Sunday, December 4, 2011

Beyond entrepreneurship

Friends often proudly tell the writer that Filipinos are entrepreneurial and they don’t necessarily have to be big but they thrive. And the writer remembers a pretty recent trip he took from SLEX all the way to Antipolo and around Laguna Lake and back to SLEX. Indeed, in every other corner if not every, one would see business activity – not exactly like Chinatown but still dense. And decades ago the writer had travelled the country a few times representing his employer and worked with SMEs – aside from having already put up a family business.

In far away Italy, WSJ (14th Nov) reports: “Italy's economy today is only about 3% bigger than a decade ago. Many factors have contributed to the country's stagnation—from its rickety education system to its low rates of employment among women, youths and older workers. But a central reason, say economists, is that its private sector consists mostly of small mom-and-pop businesses that seem unable to grow . . . Unions, meanwhile, are opposed to government proposals to loosen Italy's labor laws. They have vowed to paralyze the country with strikes if the government attempts to pass such measures.

Behind the country's stunted businesses lie the habits and fears of a long line of family entrepreneurs who cling to control of their companies late into life. Hemmed in by a thicket of regulation and legal restrictions, many of these families have learned to survive by doing business within networks of trusted customers and suppliers, rather than taking risks by dealing with outsiders . . . These firms have less propensity to innovate, engage less in research and development and rarely penetrate emerging markets," said Mario Draghi, ECB President and former Bank of Italy head, in a recent speech.

There is something beyond entrepreneurship. When the writer first arrived in Eastern Europe, he saw two very different entrepreneurs. And it is not difficult to figure out why he committed to assist one but not the other.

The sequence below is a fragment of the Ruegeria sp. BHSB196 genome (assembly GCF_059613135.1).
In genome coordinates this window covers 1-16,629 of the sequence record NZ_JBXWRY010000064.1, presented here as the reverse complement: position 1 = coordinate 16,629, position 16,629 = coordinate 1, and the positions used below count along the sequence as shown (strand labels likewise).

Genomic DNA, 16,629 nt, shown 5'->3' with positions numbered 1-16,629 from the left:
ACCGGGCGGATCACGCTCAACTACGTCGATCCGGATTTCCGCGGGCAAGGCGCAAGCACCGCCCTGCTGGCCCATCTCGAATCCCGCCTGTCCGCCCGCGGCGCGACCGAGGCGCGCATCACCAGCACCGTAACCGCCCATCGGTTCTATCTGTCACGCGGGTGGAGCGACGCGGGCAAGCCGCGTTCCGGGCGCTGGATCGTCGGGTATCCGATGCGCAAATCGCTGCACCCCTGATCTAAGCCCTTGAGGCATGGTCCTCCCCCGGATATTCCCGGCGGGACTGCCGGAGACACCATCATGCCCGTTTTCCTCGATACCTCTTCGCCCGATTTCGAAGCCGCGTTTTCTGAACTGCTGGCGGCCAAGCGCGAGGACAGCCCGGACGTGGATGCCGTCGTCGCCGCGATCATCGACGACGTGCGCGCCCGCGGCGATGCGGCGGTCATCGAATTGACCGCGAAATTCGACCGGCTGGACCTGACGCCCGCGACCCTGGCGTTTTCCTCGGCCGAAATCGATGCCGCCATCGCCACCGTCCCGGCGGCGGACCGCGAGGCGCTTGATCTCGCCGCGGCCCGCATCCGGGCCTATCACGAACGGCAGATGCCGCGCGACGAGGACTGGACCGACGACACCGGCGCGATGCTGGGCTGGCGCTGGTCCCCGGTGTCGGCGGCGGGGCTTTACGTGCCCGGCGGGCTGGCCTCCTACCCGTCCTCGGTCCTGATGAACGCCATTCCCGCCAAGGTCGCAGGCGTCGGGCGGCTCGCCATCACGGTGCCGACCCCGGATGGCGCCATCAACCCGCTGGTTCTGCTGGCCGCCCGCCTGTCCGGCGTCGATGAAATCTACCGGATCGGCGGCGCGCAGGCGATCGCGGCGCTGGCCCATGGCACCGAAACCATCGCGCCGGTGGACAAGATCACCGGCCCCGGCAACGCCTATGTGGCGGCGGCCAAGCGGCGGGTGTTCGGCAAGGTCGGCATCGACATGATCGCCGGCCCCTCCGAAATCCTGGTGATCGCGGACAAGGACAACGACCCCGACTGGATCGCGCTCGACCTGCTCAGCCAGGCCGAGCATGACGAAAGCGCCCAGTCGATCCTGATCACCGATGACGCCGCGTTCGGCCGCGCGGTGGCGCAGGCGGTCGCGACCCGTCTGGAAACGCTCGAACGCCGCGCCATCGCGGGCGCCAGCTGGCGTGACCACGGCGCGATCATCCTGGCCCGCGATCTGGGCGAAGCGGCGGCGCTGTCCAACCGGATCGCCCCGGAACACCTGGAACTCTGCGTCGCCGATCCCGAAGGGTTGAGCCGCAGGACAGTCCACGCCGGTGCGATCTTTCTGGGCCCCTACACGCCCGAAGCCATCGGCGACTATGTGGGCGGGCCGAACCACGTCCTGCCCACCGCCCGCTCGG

The bigger one had friends amongst a group of former communist rulers and was out to leverage the relationship and get into different businesses, having already acquired one. [And so the writer simply grins when he hears socialist-leaning Filipinos romanticize the purity of socialism.] But he wanted his first business sold to a Western MNC because he really did not understand the business; and was not prepared to spend time nurturing it. But he had hoped to make a killing – make hay while the sun shines, and get into other businesses. His connections were pointing him supposedly in the right directions – even when he did not understand the other businesses too! Fast-forward: the first business shrank to a mere shadow of its former self, and could not attract buyers – not MNCs, not locals. Not even the writer’s friends, who earlier considered it, would buy the business.

The smaller one, only a fraction of the business of the other, had the desire to grow the business. “Our country is small and we need to learn to do business in a bigger market, like the region.” (In the Philippines, our big population, on top of our parochial instincts, spoils us – i.e., we focus on the local market and don’t develop the wherewithal to compete in less friendly markets. And that’s not how Olympians are made!) But with a new found motivation following the collapse of communism, they wanted to dip into other businesses too. And the writer urged them to focus (in order to attain ‘nirvana’ a.k.a. competitive advantage) on two core businesses, one each for the two brothers. With that caveat, they made minor investments in other businesses. Fast-forward: with the global recession these other investments went south. But they now have two very much larger businesses; and these two – each is into several but related businesses – more than compensated for their bad bets.

The bottom line: there is something beyond entrepreneurship. And the writer’s friends are now committed to building an institution not a fiefdom. And they educated their children to respect the vision and its requisite values. In the 21st century, could they really afford otherwise knowing what nirvana is? But which tradition-bound – e.g., inward-looking, values family, monopoly and oligarchic power instead of technology and innovation power – Filipinos or Italians would struggle to accept?

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